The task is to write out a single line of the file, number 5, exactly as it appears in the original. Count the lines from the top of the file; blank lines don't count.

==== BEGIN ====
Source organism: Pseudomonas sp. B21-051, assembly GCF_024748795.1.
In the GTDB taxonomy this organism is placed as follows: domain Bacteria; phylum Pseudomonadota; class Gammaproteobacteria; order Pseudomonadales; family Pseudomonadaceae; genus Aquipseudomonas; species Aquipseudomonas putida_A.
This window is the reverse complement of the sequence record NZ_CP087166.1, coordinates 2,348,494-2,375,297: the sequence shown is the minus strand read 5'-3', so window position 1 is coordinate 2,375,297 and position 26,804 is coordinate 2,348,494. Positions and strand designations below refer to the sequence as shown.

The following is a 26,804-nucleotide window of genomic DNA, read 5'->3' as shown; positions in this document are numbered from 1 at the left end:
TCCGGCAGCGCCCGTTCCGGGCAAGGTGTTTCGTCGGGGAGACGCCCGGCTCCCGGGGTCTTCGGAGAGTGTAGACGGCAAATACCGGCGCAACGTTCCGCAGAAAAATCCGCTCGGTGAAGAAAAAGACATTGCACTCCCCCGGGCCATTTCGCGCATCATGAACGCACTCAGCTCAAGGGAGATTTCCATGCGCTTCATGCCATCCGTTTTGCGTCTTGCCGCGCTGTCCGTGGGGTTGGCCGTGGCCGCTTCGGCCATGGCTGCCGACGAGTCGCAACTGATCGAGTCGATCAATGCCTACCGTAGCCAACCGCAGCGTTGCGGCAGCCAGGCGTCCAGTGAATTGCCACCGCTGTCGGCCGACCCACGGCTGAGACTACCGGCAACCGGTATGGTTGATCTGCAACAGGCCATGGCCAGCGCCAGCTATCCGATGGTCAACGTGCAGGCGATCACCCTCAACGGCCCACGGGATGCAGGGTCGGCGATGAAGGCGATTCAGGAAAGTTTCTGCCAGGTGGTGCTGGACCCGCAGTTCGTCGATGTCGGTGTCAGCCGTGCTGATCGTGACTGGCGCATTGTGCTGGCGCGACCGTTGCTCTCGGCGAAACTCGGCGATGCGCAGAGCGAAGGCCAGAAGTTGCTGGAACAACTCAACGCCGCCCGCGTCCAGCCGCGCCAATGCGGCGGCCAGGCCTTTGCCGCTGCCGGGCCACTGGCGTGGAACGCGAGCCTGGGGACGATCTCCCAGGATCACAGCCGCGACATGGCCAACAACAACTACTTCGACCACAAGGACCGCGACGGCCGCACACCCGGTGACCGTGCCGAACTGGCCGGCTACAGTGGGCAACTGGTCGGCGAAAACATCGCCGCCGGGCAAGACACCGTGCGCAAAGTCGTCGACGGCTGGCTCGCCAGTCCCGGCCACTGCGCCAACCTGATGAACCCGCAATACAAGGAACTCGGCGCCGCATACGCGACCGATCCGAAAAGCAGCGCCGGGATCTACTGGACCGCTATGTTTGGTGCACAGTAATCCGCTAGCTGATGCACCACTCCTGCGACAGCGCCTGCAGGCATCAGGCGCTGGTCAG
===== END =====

TCCGGCAGCGCCCGTTCCGGGCAAGGTGTTTCGTCGGGGAGACGCCCGGCTCCCGGGGTCTTCGGAGAGTGTAGACGGCAAATACCGGCGCAACGTTCCGCAGAAAAATCCGCTCGGTGAAGAAAAAGACATTGCACTCCCCCGGGCCATTTCGCGCATCATGAACGCACTCAGCTCAAGGGAGATTTCCATGCGCTTCATGCCATCCGTTTTGCGTCTTGCCGCGCTGTCCGTGGGGTTGGCCGTGGCCGCTTCGGCCATGGCTGCCGACGAGTCGCAACTGATCGAGTCGATCAATGCCTACCGTAGCCAACCGCAGCGTTGCGGCAGCCAGGCGTCCAGTGAATTGCCACCGCTGTCGGCCGACCCACGGCTGAGACTACCGGCAACCGGTATGGTTGATCTGCAACAGGCCATGGCCAGCGCCAGCTATCCGATGGTCAACGTGCAGGCGATCACCCTCAACGGCCCACGGGATGCAGGGTCGGCGATGAAGGCGATTCAGGAAAGTTTCTGCCAGGTGGTGCTGGACCCGCAGTTCGTCGATGTCGGTGTCAGCCGTGCTGATCGTGACTGGCGCATTGTGCTGGCGCGACCGTTGCTCTCGGCGAAACTCGGCGATGCGCAGAGCGAAGGCCAGAAGTTGCTGGAACAACTCAACGCCGCCCGCGTCCAGCCGCGCCAATGCGGCGGCCAGGCCTTTGCCGCTGCCGGGCCACTGGCGTGGAACGCGAGCCTGGGGACGATCTCCCAGGATCACAGCCGCGACATGGCCAACAACAACTACTTCGACCACAAGGACCGCGACGGCCGCACACCCGGTGACCGTGCCGAACTGGCCGGCTACAGTGGGCAACTGGTCGGCGAAAACATCGCCGCCGGGCAAGACACCGTGCGCAAAGTCGTCGACGGCTGGCTCGCCAGTCCCGGCCACTGCGCCAACCTGATGAACCCGCAATACAAGGAACTCGGCGCCGCATACGCGACCGATCCGAAAAGCAGCGCCGGGATCTACTGGACCGCTATGTTTGGTGCACAGTAATCCGCTAGCTGATGCACCACTCCTGCGACAGCGCCTGCAGGCATCAGGCGCTGGTCAG